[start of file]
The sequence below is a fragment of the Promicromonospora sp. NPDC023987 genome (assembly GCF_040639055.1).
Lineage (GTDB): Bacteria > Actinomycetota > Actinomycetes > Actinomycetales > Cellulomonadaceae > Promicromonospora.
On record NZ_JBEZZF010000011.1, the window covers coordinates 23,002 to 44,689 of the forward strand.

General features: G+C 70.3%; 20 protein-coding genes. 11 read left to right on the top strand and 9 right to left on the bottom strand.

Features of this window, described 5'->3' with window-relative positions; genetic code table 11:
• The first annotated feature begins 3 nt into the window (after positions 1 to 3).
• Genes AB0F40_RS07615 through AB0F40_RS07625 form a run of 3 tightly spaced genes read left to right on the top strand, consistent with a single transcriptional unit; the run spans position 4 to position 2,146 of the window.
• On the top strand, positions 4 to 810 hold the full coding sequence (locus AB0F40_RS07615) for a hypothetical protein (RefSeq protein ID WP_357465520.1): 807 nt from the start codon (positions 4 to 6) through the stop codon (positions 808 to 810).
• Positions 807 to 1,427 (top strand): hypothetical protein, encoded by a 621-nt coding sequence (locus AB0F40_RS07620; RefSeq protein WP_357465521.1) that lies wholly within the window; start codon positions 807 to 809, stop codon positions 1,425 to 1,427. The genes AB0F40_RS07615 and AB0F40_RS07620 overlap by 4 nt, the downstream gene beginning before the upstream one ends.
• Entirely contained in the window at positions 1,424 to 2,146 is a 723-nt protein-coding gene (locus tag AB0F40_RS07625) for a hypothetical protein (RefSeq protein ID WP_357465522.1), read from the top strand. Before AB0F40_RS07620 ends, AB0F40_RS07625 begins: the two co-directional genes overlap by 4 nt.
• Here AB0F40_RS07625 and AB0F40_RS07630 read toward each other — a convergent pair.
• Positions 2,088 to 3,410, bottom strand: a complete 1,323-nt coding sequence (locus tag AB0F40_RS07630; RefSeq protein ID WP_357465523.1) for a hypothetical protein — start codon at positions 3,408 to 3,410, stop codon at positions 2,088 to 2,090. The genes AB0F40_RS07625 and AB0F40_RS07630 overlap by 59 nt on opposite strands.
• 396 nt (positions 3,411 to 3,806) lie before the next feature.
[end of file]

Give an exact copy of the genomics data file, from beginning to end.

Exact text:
The sequence below is a fragment of the Promicromonospora sp. NPDC023987 genome (assembly GCF_040639055.1).
Lineage (GTDB): Bacteria > Actinomycetota > Actinomycetes > Actinomycetales > Cellulomonadaceae > Promicromonospora.
On record NZ_JBEZZF010000011.1, the window covers coordinates 23,002 to 44,689 of the forward strand.

General features: G+C 70.3%; 20 protein-coding genes. 11 read left to right on the top strand and 9 right to left on the bottom strand.

Features of this window, described 5'->3' with window-relative positions; genetic code table 11:
• The first annotated feature begins 3 nt into the window (after positions 1 to 3).
• Genes AB0F40_RS07615 through AB0F40_RS07625 form a run of 3 tightly spaced genes read left to right on the top strand, consistent with a single transcriptional unit; the run spans position 4 to position 2,146 of the window.
• On the top strand, positions 4 to 810 hold the full coding sequence (locus AB0F40_RS07615) for a hypothetical protein (RefSeq protein ID WP_357465520.1): 807 nt from the start codon (positions 4 to 6) through the stop codon (positions 808 to 810).
• Positions 807 to 1,427 (top strand): hypothetical protein, encoded by a 621-nt coding sequence (locus AB0F40_RS07620; RefSeq protein WP_357465521.1) that lies wholly within the window; start codon positions 807 to 809, stop codon positions 1,425 to 1,427. The genes AB0F40_RS07615 and AB0F40_RS07620 overlap by 4 nt, the downstream gene beginning before the upstream one ends.
• Entirely contained in the window at positions 1,424 to 2,146 is a 723-nt protein-coding gene (locus tag AB0F40_RS07625) for a hypothetical protein (RefSeq protein ID WP_357465522.1), read from the top strand. Before AB0F40_RS07620 ends, AB0F40_RS07625 begins: the two co-directional genes overlap by 4 nt.
• Here AB0F40_RS07625 and AB0F40_RS07630 read toward each other — a convergent pair.
• Positions 2,088 to 3,410, bottom strand: a complete 1,323-nt coding sequence (locus tag AB0F40_RS07630; RefSeq protein ID WP_357465523.1) for a hypothetical protein — start codon at positions 3,408 to 3,410, stop codon at positions 2,088 to 2,090. The genes AB0F40_RS07625 and AB0F40_RS07630 overlap by 59 nt on opposite strands.
• 396 nt (positions 3,411 to 3,806) lie before the next feature.